There are a few unassuming communities on earth that are home to an uncommonly high number of centenarians (people that live past 100 years old). These areas became known as Blue Zones and have piqued the interest of demographers and doctors alike as they race to study what it is that makes people living within blue zones live abnormally long lives.
Sardinia is the second largest island in the Mediterranean Sea, and one of the 20 regions of Italy. Residents of this island live a traditional healthy lifestyle. To this day, the residents of Sardinia still fish and harvest the food they eat. The Sardinian diet consists of wholegrain bread, fruit and vegetables, with only 5% of the Sardinian diet being meat. Most notably, Sardinians eat a lot of pecorino cheese which is high in omega-3 fatty acids.
Okinawa is a prefecture of Japan located on the Ryukyu island chain southwest of the island. Once known as the land of immortals, the island has built a reputation for being home to the world’s longest living women. Okinawans have eaten an almost completely plant-based diet for their entire lives, with a particular emphasis on sweet potato and soy bean. The fermented soy foods often eaten in Okinawa have particularly contributed to healthy intestinal ecology and long lifespans amongst the island’s population.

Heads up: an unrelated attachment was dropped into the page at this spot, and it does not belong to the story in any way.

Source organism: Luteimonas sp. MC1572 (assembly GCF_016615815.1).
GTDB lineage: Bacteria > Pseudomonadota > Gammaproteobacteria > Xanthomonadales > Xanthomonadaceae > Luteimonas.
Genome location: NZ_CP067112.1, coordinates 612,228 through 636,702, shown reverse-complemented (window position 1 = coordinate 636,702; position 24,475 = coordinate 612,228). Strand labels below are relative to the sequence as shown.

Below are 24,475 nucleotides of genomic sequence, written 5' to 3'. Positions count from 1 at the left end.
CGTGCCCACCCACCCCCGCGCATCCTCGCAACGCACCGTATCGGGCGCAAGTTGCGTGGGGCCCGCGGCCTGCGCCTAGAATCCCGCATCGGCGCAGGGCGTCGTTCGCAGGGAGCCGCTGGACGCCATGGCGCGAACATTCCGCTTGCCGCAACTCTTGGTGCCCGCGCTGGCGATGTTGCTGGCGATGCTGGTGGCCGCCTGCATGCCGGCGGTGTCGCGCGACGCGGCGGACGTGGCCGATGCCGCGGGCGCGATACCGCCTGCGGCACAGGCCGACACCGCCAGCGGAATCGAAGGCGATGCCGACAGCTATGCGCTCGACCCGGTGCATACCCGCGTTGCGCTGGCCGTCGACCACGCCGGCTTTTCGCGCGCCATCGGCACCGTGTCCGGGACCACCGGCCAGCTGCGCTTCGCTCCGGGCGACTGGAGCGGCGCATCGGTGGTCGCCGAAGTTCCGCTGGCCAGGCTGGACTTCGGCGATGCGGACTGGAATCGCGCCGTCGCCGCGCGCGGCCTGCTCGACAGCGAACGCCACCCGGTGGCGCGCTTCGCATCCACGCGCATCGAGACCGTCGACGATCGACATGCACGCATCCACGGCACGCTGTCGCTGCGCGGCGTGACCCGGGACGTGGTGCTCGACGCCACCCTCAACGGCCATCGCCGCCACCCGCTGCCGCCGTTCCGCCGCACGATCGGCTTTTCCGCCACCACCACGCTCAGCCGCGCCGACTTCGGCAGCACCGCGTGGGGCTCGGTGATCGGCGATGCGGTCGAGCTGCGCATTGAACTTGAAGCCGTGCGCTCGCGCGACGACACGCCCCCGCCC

Ikaria is a Greek island in the Aegean Sea. The island has historically been the target of invasions by Roman, Persian and Turkish forces which has driven the island’s native residents further inland from the coast. This resulted in an isolated culture that is rich in tradition and unique lifestyles. 1 in 3 Ikarians live to their 90s. Ikarians eat a variation of the popular mainland Mediterranean diet, which mainly includes vegetables, whole grains and olive oil. When the Ikarians do eat meat, it is nearly always fish which is high in omega-3 fatty acids and great for gut health.
So, what are the common threads between lifestyle and longevity..?
All of the people living in the above mentioned blue zones live a slow and easy going lifestyle where small, tight-knit communities spend time together. Their diets are each made up of 95% vegetables with a particular emphasis on meat and dairy that contains high amounts of omega-3 fatty acids (such as fish and goat’s cheese).
Although most Blue Zone cultures live isolated lifestyles – away from the busy 9-5 work schedules and tempting fast food drive-throughs – it doesn’t mean that you can’t change your daily diet in small ways in order to improve your lifespan. There is one simple way you can incorporate a healthy habit into your routine – add a teaspoon of 100% Pure Emu Oil to your breakfast cereal to boost your omega 3 intake!